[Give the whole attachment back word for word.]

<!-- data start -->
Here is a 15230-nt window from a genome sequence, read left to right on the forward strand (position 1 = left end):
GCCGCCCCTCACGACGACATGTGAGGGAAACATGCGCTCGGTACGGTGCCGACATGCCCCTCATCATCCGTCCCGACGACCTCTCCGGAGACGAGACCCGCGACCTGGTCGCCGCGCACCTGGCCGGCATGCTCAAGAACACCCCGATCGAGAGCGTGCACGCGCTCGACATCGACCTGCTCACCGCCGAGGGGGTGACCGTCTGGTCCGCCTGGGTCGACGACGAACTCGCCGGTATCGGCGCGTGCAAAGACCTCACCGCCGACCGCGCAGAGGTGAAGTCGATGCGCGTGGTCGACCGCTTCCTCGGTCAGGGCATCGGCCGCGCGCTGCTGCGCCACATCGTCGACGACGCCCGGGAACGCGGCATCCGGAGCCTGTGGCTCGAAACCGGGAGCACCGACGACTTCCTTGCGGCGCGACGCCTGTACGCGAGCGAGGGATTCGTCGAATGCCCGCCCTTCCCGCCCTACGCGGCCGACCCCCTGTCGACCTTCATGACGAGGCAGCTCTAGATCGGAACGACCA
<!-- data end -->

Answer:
Here is a 15230-nt window from a genome sequence, read left to right on the forward strand (position 1 = left end):
GCCGCCCCTCACGACGACATGTGAGGGAAACATGCGCTCGGTACGGTGCCGACATGCCCCTCATCATCCGTCCCGACGACCTCTCCGGAGACGAGACCCGCGACCTGGTCGCCGCGCACCTGGCCGGCATGCTCAAGAACACCCCGATCGAGAGCGTGCACGCGCTCGACATCGACCTGCTCACCGCCGAGGGGGTGACCGTCTGGTCCGCCTGGGTCGACGACGAACTCGCCGGTATCGGCGCGTGCAAAGACCTCACCGCCGACCGCGCAGAGGTGAAGTCGATGCGCGTGGTCGACCGCTTCCTCGGTCAGGGCATCGGCCGCGCGCTGCTGCGCCACATCGTCGACGACGCCCGGGAACGCGGCATCCGGAGCCTGTGGCTCGAAACCGGGAGCACCGACGACTTCCTTGCGGCGCGACGCCTGTACGCGAGCGAGGGATTCGTCGAATGCCCGCCCTTCCCGCCCTACGCGGCCGACCCCCTGTCGACCTTCATGACGAGGCAGCTCTAGATCGGAACGACCA